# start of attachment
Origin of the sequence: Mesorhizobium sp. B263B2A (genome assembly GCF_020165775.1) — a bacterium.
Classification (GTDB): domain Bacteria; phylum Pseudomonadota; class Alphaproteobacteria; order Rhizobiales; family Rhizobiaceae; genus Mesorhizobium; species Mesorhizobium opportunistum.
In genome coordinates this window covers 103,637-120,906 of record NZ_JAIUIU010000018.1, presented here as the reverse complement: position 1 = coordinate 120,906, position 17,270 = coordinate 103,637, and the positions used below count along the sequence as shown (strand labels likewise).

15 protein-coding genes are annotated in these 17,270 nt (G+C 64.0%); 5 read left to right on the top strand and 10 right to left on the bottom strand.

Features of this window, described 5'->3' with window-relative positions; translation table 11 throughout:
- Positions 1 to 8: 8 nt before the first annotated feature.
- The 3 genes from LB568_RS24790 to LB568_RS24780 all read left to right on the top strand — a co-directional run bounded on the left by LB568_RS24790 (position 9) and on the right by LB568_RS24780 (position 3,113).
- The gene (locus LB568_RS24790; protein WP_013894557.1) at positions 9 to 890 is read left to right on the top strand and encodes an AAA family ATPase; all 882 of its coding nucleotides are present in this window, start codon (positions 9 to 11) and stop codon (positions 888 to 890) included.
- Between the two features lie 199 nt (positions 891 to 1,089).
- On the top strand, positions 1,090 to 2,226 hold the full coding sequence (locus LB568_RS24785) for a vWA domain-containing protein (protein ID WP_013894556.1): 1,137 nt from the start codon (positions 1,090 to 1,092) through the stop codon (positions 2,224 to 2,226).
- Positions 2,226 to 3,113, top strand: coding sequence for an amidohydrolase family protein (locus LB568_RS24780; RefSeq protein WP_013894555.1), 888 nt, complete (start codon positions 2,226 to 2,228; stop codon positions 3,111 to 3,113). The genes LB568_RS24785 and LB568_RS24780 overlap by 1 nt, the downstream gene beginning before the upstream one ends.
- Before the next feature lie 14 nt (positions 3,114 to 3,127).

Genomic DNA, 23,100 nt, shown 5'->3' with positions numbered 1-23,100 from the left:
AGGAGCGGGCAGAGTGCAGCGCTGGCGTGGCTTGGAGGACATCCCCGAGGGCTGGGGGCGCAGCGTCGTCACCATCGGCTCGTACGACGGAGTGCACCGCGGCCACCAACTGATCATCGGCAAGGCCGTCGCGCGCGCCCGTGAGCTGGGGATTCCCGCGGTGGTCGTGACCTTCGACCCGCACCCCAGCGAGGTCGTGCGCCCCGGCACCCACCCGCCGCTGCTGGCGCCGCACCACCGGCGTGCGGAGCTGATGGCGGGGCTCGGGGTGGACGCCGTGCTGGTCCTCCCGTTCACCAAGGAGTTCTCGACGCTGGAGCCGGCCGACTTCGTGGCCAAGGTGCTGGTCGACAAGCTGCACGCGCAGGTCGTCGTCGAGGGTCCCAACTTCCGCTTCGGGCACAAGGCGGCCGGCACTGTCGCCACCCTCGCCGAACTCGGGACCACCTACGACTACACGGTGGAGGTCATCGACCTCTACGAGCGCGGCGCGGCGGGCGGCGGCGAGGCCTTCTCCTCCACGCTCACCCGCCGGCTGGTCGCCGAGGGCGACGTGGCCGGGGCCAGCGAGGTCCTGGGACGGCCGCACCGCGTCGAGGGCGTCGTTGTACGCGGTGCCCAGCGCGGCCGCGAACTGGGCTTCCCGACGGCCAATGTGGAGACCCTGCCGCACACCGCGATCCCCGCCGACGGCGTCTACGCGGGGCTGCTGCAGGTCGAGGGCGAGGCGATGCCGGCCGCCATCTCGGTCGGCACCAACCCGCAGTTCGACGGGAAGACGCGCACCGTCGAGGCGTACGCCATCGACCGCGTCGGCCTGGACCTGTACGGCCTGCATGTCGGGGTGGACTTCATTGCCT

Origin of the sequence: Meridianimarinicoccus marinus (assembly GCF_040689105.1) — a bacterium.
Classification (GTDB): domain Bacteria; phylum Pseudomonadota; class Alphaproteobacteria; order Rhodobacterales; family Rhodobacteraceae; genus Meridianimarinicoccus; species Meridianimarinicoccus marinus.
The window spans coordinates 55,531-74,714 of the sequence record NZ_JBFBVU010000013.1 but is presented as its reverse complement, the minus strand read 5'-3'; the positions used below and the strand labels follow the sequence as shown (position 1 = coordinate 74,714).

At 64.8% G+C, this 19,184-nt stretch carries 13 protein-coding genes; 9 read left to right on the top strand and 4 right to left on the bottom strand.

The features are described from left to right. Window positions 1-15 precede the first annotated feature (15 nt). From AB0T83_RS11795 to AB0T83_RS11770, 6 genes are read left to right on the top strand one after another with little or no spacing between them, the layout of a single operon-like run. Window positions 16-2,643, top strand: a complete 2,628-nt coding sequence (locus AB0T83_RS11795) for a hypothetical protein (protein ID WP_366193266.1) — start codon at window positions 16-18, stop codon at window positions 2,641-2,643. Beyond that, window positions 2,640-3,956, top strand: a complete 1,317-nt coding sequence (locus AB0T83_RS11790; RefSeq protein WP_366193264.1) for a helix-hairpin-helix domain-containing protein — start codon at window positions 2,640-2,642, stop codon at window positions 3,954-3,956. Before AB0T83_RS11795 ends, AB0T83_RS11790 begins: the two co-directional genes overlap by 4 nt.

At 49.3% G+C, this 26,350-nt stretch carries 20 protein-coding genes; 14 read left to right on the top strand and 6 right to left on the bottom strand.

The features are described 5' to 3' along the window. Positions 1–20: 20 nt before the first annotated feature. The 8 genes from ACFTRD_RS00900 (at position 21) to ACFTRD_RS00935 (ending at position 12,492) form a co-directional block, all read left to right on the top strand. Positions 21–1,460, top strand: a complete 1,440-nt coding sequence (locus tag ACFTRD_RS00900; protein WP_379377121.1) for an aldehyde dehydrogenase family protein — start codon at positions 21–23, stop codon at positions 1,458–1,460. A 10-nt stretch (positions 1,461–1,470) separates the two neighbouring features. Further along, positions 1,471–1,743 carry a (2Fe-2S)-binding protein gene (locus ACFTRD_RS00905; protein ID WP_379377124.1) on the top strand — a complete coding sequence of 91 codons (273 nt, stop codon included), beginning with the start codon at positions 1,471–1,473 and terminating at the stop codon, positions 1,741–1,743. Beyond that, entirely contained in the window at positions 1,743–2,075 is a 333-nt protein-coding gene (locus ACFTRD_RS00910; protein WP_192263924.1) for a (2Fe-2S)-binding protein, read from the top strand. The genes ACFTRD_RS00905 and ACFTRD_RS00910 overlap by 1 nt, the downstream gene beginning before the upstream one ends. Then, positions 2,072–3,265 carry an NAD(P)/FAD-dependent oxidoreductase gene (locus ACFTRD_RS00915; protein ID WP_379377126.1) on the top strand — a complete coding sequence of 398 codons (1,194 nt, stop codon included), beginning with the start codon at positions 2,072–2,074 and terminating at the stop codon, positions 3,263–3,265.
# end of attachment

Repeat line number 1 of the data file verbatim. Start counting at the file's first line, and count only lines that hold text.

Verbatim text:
Origin of the sequence: Mesorhizobium sp. B263B2A (genome assembly GCF_020165775.1) — a bacterium.